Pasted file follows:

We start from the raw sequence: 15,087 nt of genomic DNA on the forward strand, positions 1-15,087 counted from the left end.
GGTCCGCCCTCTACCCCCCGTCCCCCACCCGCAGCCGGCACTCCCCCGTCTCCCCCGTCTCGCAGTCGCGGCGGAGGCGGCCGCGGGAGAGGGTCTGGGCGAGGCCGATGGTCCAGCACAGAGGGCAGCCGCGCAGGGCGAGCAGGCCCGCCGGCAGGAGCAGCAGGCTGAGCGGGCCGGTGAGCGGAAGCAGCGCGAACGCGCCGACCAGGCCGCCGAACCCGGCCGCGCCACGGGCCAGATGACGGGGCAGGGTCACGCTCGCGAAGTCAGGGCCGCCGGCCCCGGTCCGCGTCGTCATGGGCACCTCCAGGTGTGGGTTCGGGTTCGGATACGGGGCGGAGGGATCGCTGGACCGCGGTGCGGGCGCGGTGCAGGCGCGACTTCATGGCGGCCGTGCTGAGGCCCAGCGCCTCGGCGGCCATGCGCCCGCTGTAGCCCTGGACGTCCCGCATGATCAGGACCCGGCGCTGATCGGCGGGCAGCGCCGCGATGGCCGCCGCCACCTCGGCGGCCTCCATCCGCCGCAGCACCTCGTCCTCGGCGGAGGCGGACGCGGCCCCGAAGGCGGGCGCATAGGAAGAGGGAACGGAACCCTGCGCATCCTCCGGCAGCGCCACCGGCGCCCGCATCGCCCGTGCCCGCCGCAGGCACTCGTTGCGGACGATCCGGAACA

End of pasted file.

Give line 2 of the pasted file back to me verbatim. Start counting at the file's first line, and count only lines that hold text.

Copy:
GGTCCGCCCTCTACCCCCCGTCCCCCACCCGCAGCCGGCACTCCCCCGTCTCCCCCGTCTCGCAGTCGCGGCGGAGGCGGCCGCGGGAGAGGGTCTGGGCGAGGCCGATGGTCCAGCACAGAGGGCAGCCGCGCAGGGCGAGCAGGCCCGCCGGCAGGAGCAGCAGGCTGAGCGGGCCGGTGAGCGGAAGCAGCGCGAACGCGCCGACCAGGCCGCCGAACCCGGCCGCGCCACGGGCCAGATGACGGGGCAGGGTCACGCTCGCGAAGTCAGGGCCGCCGGCCCCGGTCCGCGTCGTCATGGGCACCTCCAGGTGTGGGTTCGGGTTCGGATACGGGGCGGAGGGATCGCTGGACCGCGGTGCGGGCGCGGTGCAGGCGCGACTTCATGGCGGCCGTGCTGAGGCCCAGCGCCTCGGCGGCCATGCGCCCGCTGTAGCCCTGGACGTCCCGCATGATCAGGACCCGGCGCTGATCGGCGGGCAGCGCCGCGATGGCCGCCGCCACCTCGGCGGCCTCCATCCGCCGCAGCACCTCGTCCTCGGCGGAGGCGGACGCGGCCCCGAAGGCGGGCGCATAGGAAGAGGGAACGGAACCCTGCGCATCCTCCGGCAGCGCCACCGGCGCCCGCATCGCCCGTGCCCGCCGCAGGCACTCGTTGCGGACGATCCGGAACA